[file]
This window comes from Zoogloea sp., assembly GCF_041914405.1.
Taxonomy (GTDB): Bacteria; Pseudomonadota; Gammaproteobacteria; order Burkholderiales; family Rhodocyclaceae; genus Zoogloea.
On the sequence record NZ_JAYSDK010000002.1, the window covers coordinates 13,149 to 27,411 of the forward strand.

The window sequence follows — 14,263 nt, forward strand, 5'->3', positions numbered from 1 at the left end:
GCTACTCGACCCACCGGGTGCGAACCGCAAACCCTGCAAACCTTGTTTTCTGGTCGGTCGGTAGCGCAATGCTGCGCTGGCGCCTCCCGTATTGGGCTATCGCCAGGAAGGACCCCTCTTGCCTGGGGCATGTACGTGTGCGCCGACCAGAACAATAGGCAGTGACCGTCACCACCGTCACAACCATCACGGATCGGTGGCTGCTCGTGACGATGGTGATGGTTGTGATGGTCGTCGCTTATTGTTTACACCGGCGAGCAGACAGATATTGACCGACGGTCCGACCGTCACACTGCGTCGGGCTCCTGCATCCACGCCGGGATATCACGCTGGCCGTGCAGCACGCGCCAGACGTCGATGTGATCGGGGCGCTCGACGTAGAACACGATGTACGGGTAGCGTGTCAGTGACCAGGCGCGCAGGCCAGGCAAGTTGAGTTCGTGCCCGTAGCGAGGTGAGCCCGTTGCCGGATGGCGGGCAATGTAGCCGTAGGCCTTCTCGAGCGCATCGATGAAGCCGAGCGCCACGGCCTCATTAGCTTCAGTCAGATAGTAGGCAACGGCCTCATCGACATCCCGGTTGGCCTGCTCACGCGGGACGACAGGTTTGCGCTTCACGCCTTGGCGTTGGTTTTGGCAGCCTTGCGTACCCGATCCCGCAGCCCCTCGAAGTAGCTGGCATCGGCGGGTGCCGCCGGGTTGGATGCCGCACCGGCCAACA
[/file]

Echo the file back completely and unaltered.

This window comes from Zoogloea sp., assembly GCF_041914405.1.
Taxonomy (GTDB): Bacteria; Pseudomonadota; Gammaproteobacteria; order Burkholderiales; family Rhodocyclaceae; genus Zoogloea.
On the sequence record NZ_JAYSDK010000002.1, the window covers coordinates 13,149 to 27,411 of the forward strand.

The window sequence follows — 14,263 nt, forward strand, 5'->3', positions numbered from 1 at the left end:
GCTACTCGACCCACCGGGTGCGAACCGCAAACCCTGCAAACCTTGTTTTCTGGTCGGTCGGTAGCGCAATGCTGCGCTGGCGCCTCCCGTATTGGGCTATCGCCAGGAAGGACCCCTCTTGCCTGGGGCATGTACGTGTGCGCCGACCAGAACAATAGGCAGTGACCGTCACCACCGTCACAACCATCACGGATCGGTGGCTGCTCGTGACGATGGTGATGGTTGTGATGGTCGTCGCTTATTGTTTACACCGGCGAGCAGACAGATATTGACCGACGGTCCGACCGTCACACTGCGTCGGGCTCCTGCATCCACGCCGGGATATCACGCTGGCCGTGCAGCACGCGCCAGACGTCGATGTGATCGGGGCGCTCGACGTAGAACACGATGTACGGGTAGCGTGTCAGTGACCAGGCGCGCAGGCCAGGCAAGTTGAGTTCGTGCCCGTAGCGAGGTGAGCCCGTTGCCGGATGGCGGGCAATGTAGCCGTAGGCCTTCTCGAGCGCATCGATGAAGCCGAGCGCCACGGCCTCATTAGCTTCAGTCAGATAGTAGGCAACGGCCTCATCGACATCCCGGTTGGCCTGCTCACGCGGGACGACAGGTTTGCGCTTCACGCCTTGGCGTTGGTTTTGGCAGCCTTGCGTACCCGATCCCGCAGCCCCTCGAAGTAGCTGGCATCGGCGGGTGCCGCCGGGTTGGATGCCGCACCGGCCAACA